On the Pure Fix Original single-speed bicycle
This is a post about my experience so far with a Pure Fix single-speed bicycle. I’ve been in this for roughly three months and even it’s been quite cold weather-wise, I see a lot of cyclists on the road. Now that it’s getting slowly warmer, I started looking at ads on eBay for simple, low-maintenance bikes.
I rode a Bianchi roadbike back in Bangalore mostly for weekend long rides (ranging between 30km to 160km), it never was practical for me to commute with it – not because of the bike – but other factors. When moving to this city, I considered carrying the bike, but since I had enough luggage and my wife with me I gave up on the idea and left my bike with my brother-in-law.
Bicycling these days, someone once said, is like Golf. It’s easy to get carried away and spend lot on equipment and maintenance. The road bike required expensive chains, and if not well taken care of, expensive replacement parts in the drivetrain.
I still keep an eye on the Bangalore Bikers Club google group and noticed several veterans taking the plunge on “fixies” and single-speed bikes. I thought to myself: here’s a city which is mostly flat (unlike Bangalore), has smooth tarmac (unlike Bangalore); why bother with expensive bikes at all then? I kept a budget of under 300 EUR and got hold of this bike through their website with additional seasonal discounts!
Why Pure Fix? One, I had heard of it back from Bangalore from the BOTS store. Second, compared to the certain brands made in this city, the pricing is very favourable. There are other similar bike companies (Mango bikes from UK, Velo-something from Hamburg and another brand in Germany) catering to the nouveau fixie / single-speed clientele. But being that almost all of them source their stuff from China and equipment were mostly of the same range, I went with a familiar brand and low pricing.
Once the order was placed on their European website, it was dispatched in a few days from their hub in the Netherlands. DHL had an issue with the address for some reason (apartment number was misprinted as street number) and there was an additional delay of a couple of days – but the customer service was good.
The packing of the bike was well done. I went to the Decathlon store and picked up a small toolkit and grease to assemble the bike from this stage. I gave-up on the warranty which is valid only if assembled at a local bike shop for the sake of learning to how to do this by myself. The bike looked fine out-of-the-box so I thought I’d be fine.
I assembled the bike and over the past few weeks added a bunch of accessories by myself and this is how it looks like now:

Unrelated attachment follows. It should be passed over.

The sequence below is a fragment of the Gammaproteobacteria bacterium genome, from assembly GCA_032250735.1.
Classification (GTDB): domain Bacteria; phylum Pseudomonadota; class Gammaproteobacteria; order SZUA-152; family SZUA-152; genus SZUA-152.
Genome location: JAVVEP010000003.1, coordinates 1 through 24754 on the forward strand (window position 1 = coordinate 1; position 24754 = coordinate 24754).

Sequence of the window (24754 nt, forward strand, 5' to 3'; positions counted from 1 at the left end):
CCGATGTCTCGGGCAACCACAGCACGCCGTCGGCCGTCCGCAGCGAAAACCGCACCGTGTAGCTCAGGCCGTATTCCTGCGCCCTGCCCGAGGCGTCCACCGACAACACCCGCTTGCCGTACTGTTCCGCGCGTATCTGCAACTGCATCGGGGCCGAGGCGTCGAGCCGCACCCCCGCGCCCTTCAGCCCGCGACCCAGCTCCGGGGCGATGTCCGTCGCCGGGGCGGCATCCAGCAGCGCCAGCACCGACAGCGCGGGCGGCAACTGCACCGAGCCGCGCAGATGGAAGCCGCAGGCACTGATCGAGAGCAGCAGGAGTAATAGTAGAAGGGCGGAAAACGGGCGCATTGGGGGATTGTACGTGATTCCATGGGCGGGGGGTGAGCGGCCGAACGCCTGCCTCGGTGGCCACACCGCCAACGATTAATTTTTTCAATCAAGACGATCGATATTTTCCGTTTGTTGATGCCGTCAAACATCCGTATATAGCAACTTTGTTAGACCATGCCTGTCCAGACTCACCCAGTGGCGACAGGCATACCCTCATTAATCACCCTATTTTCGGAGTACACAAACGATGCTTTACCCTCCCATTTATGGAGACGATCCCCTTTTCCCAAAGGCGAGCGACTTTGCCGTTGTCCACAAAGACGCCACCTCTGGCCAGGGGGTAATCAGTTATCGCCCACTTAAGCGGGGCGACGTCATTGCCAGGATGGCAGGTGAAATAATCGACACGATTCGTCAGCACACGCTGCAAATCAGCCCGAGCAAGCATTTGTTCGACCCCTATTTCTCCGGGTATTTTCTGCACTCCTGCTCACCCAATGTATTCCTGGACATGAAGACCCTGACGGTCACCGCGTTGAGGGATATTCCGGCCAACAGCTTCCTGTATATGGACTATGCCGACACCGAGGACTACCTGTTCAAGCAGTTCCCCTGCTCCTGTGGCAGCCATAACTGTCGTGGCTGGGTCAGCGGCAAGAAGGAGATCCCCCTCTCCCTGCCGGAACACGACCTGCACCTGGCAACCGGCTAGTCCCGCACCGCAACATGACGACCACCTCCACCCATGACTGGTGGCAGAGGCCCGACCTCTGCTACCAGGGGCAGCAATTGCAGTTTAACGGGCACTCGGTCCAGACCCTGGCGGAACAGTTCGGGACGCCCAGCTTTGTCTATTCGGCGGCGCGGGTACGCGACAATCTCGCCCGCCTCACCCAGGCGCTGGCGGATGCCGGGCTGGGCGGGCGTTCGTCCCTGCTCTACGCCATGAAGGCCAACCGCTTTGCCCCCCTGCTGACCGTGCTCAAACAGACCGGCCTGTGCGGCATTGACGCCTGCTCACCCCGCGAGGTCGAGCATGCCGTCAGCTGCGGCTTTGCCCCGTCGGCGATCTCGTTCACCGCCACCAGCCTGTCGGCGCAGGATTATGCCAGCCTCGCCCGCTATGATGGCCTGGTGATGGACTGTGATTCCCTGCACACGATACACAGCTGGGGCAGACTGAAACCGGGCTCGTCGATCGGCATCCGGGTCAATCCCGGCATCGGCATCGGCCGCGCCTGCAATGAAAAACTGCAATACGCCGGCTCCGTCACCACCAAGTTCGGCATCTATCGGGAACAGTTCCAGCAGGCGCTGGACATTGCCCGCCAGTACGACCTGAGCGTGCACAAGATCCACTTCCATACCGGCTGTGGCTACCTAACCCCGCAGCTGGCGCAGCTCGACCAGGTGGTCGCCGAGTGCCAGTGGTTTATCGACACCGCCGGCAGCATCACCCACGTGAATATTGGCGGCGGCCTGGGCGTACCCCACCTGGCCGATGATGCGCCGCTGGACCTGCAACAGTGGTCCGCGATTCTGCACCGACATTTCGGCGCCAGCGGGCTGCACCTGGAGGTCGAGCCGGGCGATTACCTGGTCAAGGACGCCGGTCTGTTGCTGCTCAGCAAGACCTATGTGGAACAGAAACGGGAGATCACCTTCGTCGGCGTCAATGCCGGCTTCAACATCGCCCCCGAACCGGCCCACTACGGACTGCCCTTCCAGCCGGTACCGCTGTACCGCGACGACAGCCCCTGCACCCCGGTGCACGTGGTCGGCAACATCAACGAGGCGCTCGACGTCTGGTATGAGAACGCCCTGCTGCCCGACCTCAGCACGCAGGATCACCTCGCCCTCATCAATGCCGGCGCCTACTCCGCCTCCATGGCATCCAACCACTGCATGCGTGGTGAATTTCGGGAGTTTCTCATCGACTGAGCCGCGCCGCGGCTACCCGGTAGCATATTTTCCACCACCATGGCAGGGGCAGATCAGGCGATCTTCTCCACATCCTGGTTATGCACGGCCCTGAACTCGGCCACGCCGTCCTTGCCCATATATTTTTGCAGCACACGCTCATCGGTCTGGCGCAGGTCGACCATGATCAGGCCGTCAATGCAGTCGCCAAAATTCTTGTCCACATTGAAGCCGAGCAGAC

I assembled it on a Friday and took it out for a spin to the Calisthenics park on Saturday morning. When it was assembled, the front wheel seemed like it was out of true, but after riding it for a few kilometres, mysteriously the wheel was fine and the rim did not brush the brakes anymore.
The simple platform pedals are quite good. The wheels may look catchy but I’m not a fan of their weight. If they ever damage, I’ll replace them with non-deep-dish wheel. I had carried my Specialized saddle from my old bike and so I installed that here and stored the stock one away.
It’s illegal in this city to not have lights on the bike so I started looking for the usual battery operated ones online. I could either find really cheap be-seen ones or expensive also-see mountain-bike styled lights. Since my primary use for this bike is for commutes, I started thinking of more commute-oriented options. I read up on dynamo powered systems: both bottle-dynamo and the hub-dynamo. Looked up the prices and found that I could actually do this here.
Purchased a Shimano 3N31 hub-dynamo from eBay, a bunch of DT Swiss spokes and nipples off of Rose bikes, Union front light with light-sensor feature and Trelock rear light from Amazon. The Union light is supposed to be a knock-off (or inspired by) of a famous well-known brand Busch&Müller. The fun bit was the part where I undid all the spokes and nipples of the front wheel, measured a few things here and there in order to purchase the right length for the new spokes. The even more fun bit was the building of the wheel with the hub-dynamo.
I looked up a few youtube videos initially and it didn’t go well. It was clearly a mess and incorrect. Undid the spokes again and this time took the help of my wife who found used an app on her phone and guided my from the beginning and inspected my work at every turn. And then I did the truing following a very famous website. Almost seven hours later, it was ready.
The lights showed up later and were fitted. Then I took it to work. Good bike: it’s not Alu-frame like I’m used to, it’s the cheap Hi10 (high-tensile) steel, but I like it. There’s a bit of a rattle from the chain-guard and the reflector pieces attached to spokes, otherwise it’s a solid bike.
The (front) brakes wore out pretty quick (within 70km). I ordered a cartridge-type brake shoe made by Jagwire Taiwan. I installed them last night and I’ve yet to ride it but they seem pretty good. I’ll probably order another pair for the rear ones soon.
A few more pictures with a few details:
Notice the bolt near the rear-hub to fine-tune the tightening of the chain. Also notice the holes for attaching accessories later on if necessary. The chain-guard is nice to have. The paint on the rim is going to peel off due to the brakes.
The wiring for the lights seems ugly, I’ll have to figure out something to tidy it up. Tektro brake sets on both sides. The front light uses reflection of LED beam to not pierce into the eyes of others looking at at from the front. Don’t want to blind a car from the front now, do we? The tyre is 28mm (good for city use!)
And there’s the branding and the platform pedal.